Warm – WARM#005 – 10th October 2016
‘Our music is always created by the sedimentations of improvisations followed by a search for harmony – or even the erotic – between the layers of sound, voice and lyrics,’ they say. ‘We realise that to many ears we sound “experimental”, but we still consider our work o be a kind of chanson française.’ Ply is Mathias Deplanque and Guillame Ollendorff, artists with careers in their own right, drawn together after noted parallels between the albums they each released in 2001 provided a certain intersection which was cemented when they met in Berlin in 2011. Sans Cesse is the result of three years of work, which developed through a recording session with drummer Pierre Bougle, various setups of guitars recorded by Delplanque and a leisurely editing process slotting in the lyrics penned by Ollendorff and appropriated from a wide range of courses.
The album’s five tracks are mastered as two sides of vinyl, which bleed into one another and take the form of extended experimental passages built on long, low drones which gradually shift and evolve. The spoken word narratives are delivered in short declarations and in a smooth monotone. Sporadic percussion and quite swells of cymbal punctuate the turning trills of sculpted feedback, before a heavy bass note buzzes though crashing percussion, driving side one to a grinding crescendo: rock music dragged to a glacial crawl.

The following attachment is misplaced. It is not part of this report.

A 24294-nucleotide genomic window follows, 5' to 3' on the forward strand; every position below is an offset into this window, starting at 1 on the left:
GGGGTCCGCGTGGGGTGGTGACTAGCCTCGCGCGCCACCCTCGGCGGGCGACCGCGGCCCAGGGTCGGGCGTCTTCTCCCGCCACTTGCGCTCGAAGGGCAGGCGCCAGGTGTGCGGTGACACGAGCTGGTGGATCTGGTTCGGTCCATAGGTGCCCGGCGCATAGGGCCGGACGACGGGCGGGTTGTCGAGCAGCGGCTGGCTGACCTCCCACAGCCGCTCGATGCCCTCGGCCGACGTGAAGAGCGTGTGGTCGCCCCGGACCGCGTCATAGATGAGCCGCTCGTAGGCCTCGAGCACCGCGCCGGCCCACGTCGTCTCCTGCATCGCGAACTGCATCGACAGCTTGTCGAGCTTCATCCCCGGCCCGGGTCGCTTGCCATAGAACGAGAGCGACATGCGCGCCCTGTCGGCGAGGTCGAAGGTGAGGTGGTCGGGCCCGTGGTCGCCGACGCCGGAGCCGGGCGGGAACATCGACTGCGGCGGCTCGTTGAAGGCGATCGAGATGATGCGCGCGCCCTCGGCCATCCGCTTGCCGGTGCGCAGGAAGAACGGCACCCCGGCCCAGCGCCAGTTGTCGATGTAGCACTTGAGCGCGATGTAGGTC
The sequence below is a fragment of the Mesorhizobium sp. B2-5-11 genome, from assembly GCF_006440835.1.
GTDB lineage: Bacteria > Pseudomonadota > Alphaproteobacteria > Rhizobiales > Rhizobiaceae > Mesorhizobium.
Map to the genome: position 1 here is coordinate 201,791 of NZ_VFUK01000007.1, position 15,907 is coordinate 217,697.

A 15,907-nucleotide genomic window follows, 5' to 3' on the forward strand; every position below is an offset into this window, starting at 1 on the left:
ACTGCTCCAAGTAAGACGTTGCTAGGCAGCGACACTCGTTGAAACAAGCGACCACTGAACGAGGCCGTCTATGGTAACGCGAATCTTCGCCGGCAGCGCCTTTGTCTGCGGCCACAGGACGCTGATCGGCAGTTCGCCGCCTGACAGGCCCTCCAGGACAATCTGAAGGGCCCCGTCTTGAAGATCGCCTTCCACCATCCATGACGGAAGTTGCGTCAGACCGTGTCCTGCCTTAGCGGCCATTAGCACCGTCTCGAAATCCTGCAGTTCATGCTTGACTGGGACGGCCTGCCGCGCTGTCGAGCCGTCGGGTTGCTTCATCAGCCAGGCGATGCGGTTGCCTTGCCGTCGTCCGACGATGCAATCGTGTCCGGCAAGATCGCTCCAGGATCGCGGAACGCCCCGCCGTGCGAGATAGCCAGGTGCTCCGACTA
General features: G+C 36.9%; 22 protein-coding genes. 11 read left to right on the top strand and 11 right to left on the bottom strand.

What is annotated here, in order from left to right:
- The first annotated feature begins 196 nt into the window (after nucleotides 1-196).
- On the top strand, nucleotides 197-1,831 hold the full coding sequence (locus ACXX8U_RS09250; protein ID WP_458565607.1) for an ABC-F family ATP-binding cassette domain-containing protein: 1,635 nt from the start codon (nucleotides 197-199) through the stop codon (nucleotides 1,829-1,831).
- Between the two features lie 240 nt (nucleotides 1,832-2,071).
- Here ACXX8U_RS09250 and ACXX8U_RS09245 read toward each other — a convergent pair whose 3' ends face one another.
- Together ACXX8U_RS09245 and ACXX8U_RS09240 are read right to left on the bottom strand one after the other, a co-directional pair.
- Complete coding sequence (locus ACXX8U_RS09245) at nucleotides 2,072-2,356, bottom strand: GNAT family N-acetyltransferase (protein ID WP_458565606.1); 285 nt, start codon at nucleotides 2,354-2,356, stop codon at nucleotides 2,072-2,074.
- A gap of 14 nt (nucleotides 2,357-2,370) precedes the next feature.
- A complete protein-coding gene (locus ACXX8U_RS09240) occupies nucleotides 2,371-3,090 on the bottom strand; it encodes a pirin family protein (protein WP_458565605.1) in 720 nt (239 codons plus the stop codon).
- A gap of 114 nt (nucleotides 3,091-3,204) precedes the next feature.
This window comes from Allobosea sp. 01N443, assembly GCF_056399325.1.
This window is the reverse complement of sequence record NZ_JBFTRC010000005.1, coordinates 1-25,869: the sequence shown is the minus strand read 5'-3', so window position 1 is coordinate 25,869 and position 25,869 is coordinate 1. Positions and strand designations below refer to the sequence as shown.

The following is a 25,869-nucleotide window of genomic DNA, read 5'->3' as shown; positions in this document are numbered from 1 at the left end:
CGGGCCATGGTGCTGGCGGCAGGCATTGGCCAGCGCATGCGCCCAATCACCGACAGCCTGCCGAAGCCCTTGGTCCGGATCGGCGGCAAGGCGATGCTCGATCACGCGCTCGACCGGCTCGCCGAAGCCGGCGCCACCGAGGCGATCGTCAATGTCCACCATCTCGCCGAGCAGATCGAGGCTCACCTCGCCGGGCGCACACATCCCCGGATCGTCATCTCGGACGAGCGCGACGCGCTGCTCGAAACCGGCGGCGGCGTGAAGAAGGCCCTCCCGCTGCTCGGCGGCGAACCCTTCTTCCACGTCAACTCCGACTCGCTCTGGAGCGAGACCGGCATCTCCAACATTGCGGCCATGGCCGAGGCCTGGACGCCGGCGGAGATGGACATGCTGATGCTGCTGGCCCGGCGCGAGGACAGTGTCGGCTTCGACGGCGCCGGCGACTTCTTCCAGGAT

Side two escalates the tension: the title track begins hushed and ominous, ruptured by feedback and vocal effects before building through ‘Vers’ and ‘Lament’ to a dense rumble of dark, low-frequency guitar drone.
It’s this sense of progression, structure and linearity which evidences the consideration which has gone into Sans Cesse, and which shifts it into a bracket outside the purely experimental field. It’s clear that experimentalism and random elements were integral parts of the creative process, but it’s equally clear that the construction of Sans Cesse occurred post-recording. This is not a document of some spontaneous happenings committed to tape in the raw, but the product of considered and painstaking work and post-facto manipulation and reconfiguring. This is a work where order supersedes the random, where the chance occurrences which may have been part of the initial process have been assimilated and reconfigured for specific purposes.